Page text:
Our new Author Takeover comes from New York Times–bestselling author of "The Lunar Chronicles" Marissa Meyer, with her new novel, "Heartless". The "Potter" fandom knows all about characters with a predetermined fate, and we're well used to the idea of the Chosen One. In Marissa's "Heartless", we have a vision of Wonderland like none you've seen before.

When Mary Adams sees Millais’ depiction of the tragic Ophelia, a whole new world opens up for her. Determined to find out more about the beautiful girl in the painting, she hears the story of Lizzie Siddal – a girl from a modest background, not unlike her own, who has found fame and fortune against the odds. Mary sets out to become a Pre-Raphaelite muse, too, and reinvents herself as Persephone Lavelle.

The first of our March Author Takeovers comes from Gemma Fowler. Her new novel, "Moonlight", is an edge-of-your-seat sci-fi thriller with a contemporary voice. Gemma would be pleased as punch to find herself on the highest tower of Hogwarts. Her soul is still and always will be 13 years old, and her characters embrace teenage rebellion and refusal to blindly comply with authority, much like our Golden Trio.

Our final February Author Takeover comes from Lisa Williamson, whose second novel, "All About Mia", is out now from David Fickling Books. In this standalone after her first book, "The Art of Being Normal", Lisa now turns to look at family dynamics and the structure of sibling personality types.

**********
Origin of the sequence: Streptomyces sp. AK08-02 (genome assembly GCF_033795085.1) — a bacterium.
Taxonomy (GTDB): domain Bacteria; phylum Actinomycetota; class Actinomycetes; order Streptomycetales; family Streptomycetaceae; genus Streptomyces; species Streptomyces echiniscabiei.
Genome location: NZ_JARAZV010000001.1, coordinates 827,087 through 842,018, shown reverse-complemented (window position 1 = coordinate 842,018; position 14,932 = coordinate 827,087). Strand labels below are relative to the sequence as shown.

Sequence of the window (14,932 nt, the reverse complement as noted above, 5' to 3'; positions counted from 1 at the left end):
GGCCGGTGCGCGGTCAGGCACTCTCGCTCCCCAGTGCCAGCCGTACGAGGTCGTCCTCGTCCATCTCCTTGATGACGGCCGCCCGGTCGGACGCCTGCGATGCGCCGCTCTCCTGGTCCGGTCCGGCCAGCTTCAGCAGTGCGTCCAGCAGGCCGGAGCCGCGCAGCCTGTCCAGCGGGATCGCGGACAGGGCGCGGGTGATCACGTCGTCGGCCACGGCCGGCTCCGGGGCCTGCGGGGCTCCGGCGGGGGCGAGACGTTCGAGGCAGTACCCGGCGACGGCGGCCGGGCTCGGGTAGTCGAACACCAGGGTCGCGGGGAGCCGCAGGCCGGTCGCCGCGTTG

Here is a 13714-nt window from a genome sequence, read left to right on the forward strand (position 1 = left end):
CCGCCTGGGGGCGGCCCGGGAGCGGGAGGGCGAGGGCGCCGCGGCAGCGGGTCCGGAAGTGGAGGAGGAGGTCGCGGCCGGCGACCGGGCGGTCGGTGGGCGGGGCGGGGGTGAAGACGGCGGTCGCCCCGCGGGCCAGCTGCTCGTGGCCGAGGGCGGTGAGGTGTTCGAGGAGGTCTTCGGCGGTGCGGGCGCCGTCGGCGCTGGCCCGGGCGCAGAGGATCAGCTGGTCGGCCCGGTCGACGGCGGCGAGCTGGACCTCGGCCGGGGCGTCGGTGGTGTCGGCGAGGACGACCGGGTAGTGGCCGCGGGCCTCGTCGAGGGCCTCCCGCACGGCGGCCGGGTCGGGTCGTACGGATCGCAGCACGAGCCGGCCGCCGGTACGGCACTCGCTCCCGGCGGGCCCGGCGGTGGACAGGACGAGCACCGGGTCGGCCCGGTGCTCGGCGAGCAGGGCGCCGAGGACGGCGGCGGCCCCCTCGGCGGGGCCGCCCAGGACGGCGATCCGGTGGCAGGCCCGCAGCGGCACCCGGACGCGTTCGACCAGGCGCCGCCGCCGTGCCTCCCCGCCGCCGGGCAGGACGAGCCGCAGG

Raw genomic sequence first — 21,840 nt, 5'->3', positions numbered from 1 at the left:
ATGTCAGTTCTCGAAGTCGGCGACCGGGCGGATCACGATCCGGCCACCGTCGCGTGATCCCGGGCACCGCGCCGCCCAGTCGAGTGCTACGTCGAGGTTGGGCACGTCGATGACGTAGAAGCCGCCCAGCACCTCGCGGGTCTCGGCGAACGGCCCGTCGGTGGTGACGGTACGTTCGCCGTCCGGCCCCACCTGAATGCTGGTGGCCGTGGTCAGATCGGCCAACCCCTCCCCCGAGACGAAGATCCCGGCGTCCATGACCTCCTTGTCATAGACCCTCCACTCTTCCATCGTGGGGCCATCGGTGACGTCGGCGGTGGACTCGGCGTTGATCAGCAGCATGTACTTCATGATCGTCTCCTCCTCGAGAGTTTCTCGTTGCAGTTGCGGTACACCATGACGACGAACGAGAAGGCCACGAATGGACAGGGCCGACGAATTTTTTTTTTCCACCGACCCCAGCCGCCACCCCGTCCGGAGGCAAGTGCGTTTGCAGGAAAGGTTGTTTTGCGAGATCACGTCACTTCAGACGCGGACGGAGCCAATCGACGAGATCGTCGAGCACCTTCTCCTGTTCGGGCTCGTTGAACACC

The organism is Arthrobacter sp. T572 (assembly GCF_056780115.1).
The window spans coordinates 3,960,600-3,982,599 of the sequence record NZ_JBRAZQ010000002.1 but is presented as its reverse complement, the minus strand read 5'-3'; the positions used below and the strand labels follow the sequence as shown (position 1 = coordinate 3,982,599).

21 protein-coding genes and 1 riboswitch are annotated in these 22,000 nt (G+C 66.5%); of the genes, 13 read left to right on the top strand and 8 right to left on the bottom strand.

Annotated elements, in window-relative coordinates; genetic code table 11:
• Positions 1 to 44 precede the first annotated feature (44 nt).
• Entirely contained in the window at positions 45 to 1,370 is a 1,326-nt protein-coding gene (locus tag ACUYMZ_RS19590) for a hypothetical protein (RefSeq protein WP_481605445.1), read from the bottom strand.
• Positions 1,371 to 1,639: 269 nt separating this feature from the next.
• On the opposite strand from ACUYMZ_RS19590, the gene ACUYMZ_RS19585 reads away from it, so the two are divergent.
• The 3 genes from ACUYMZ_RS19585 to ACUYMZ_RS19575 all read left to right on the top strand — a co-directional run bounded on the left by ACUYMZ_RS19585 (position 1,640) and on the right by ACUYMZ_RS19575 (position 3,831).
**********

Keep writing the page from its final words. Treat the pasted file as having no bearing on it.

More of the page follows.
Just imagine: what would your year look like if you read only marginalized authors? What would the world look like if we all did the same? And how many books do you read each year, anyway? If it’s more than 30, I challenge you to pick up every one of these. I know you can do it!

Today, our Author Takeover is by Sharon Gosling, whose Scandi Noir YA horror novel, FIR, is out now as part of the RED EYE series from Stripes Books. Set in the middle of an isolated ancient forest in Sweden, FIR has a menacing and claustrophobic atmosphere that haunts the misadventures of a family stranded, surrounded by the might and magic of trees.

To celebrate book lovers everywhere, this month we have a series of Author Takeovers. The first comes from the hilarious Maz Evans, whose book, "Who Let The Gods Out?", is a new, exciting, and brilliantly British, Percy Jackson-esque adventure – the first in a series centered on the Olympian gods.